By Justin Sink
Indiana Governor Mitch Daniels defended his description of Social Security as a "Ponzi scheme" Tuesday, wading into a debate about the popular entitlement program that has enveloped the Republican primary. Daniels describes the program as such in his yet-to-be-released book, Keeping the Republic, echoing a critique that Texas Gov. Rick Perry made in his own book last year.
Leading Perry challenger and former Massachusetts Gov. Mitt Romney has seized on the "Ponzi scheme" comments , arguing that Perry needlessly "scared seniors" by describing the program in that way.
"Yeah, as far as it goes, absolutely," Daniels said. "After all this flap recently some people did some quick Googling, and the problem with what Rick Perry says is that it's trite, it's been said so often."
The Indiana governor critiqued the system as inherently flawed and misleading to seniors.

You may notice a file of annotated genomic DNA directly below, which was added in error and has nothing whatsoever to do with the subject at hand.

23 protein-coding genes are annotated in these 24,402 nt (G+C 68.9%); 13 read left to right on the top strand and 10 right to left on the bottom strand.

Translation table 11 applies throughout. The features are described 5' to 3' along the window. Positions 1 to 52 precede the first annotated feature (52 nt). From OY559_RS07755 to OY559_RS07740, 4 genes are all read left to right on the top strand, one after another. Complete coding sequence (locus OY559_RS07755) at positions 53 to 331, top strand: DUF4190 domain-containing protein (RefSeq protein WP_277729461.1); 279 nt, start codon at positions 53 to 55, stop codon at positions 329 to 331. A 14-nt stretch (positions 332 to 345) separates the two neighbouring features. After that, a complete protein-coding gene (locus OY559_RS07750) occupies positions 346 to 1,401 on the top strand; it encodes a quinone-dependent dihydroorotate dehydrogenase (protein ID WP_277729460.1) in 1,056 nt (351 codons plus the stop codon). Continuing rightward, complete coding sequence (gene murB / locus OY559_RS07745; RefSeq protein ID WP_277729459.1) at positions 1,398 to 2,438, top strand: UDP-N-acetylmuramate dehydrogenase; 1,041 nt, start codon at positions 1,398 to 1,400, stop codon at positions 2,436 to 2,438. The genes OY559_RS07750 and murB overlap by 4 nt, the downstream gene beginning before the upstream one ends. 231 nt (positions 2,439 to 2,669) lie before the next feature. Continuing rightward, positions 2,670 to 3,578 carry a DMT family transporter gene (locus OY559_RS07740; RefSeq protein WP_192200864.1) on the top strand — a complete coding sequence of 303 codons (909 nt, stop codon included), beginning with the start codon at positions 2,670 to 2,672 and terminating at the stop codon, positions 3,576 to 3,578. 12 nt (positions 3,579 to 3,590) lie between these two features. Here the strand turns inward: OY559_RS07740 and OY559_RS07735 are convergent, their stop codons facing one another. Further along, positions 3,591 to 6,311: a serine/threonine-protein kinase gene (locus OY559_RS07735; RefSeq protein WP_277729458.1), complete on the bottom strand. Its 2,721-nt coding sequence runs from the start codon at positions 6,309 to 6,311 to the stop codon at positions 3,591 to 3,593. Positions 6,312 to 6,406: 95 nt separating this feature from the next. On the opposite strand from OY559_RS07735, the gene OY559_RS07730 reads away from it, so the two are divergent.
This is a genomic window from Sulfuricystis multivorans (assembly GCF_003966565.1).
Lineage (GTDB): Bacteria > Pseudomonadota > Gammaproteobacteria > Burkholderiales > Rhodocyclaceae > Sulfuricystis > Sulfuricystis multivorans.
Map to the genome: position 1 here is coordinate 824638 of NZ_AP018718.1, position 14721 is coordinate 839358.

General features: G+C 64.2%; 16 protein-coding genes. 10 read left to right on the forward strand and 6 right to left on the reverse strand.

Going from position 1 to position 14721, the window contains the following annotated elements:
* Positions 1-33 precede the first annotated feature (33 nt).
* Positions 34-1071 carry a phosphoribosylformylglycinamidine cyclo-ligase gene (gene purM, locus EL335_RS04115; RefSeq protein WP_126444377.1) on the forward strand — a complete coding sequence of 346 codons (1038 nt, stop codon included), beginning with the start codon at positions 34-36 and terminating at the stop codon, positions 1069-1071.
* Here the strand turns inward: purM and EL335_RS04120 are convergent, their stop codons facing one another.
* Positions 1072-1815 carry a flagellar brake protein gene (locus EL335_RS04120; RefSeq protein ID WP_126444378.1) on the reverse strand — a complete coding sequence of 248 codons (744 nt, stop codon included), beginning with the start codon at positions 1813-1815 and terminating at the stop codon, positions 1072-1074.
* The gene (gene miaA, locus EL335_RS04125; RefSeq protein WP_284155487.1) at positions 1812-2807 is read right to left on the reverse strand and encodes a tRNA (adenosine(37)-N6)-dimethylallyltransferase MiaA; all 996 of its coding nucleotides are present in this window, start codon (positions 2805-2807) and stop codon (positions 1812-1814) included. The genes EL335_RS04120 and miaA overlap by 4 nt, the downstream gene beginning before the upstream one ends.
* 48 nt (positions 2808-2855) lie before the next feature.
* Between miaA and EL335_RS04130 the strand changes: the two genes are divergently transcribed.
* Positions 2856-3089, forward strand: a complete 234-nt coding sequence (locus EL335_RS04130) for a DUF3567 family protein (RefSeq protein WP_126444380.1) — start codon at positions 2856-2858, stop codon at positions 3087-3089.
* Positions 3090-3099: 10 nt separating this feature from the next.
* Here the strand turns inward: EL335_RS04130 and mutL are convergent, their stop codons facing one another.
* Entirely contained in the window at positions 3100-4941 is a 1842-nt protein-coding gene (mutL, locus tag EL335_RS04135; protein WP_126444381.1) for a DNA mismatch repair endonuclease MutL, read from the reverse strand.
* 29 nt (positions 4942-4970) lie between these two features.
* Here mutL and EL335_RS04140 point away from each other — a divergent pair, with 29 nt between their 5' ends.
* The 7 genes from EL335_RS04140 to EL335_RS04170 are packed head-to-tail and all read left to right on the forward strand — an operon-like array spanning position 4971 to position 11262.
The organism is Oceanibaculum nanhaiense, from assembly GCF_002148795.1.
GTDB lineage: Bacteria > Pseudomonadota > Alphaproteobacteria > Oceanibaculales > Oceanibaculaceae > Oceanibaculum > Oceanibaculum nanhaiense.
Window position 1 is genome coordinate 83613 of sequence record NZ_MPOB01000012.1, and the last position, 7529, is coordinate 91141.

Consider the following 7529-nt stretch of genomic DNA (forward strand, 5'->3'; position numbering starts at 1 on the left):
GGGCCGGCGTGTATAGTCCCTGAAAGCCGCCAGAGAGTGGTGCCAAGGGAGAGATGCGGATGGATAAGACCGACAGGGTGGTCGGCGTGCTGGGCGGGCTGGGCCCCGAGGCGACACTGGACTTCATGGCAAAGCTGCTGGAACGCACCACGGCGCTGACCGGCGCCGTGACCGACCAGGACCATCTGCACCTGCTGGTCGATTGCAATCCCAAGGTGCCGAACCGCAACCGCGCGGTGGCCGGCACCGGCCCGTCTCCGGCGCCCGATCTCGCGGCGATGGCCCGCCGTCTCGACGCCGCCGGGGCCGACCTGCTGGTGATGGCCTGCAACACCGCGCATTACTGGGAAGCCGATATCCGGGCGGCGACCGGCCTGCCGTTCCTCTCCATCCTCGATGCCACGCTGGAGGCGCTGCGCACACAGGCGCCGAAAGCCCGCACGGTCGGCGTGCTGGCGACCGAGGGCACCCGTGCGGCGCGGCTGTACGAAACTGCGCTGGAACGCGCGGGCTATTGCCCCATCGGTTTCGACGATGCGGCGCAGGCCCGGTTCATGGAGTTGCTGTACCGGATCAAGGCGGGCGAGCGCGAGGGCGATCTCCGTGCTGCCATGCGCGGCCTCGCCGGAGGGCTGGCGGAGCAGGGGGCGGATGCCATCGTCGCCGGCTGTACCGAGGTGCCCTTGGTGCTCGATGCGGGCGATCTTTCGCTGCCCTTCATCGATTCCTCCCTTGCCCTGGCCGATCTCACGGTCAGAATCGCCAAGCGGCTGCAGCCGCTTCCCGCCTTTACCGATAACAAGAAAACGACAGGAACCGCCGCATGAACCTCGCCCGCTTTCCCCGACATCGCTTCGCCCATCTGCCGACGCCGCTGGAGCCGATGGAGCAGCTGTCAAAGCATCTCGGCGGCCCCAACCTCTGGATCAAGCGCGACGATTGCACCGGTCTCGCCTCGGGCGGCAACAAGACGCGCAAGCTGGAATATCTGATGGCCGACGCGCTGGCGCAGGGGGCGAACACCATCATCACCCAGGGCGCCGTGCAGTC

"It's a pay-as-you-go system, you're not putting away — people have been misled over the years to believe they're putting something away for themselves, we know it's not the way it works," Daniels said.
Some establishment Republicans have joined Romney in criticizing the comments. Former Bush adviser Karl Rove called the language "toxic" and Perry's explanation of his position "inadequate." But those in the Perry camp hope that Daniels — a relatively mainstream Republican who many in the party hoped would run for president — provides cover on the issue.
Of course, Daniels has the luxury of not having another election to worry about; the governor has announced his plans to retire in 2012. But, while having ruled out a run for the presidency, the governor was unwilling to say that he wouldn't consider joining a ticket as a vice presidential candidate.
"You can't say you wouldn't answer if someone called," Daniels said. "It seems so improbable to me and certainly nothing I anticipate and something I hope doesn't happen."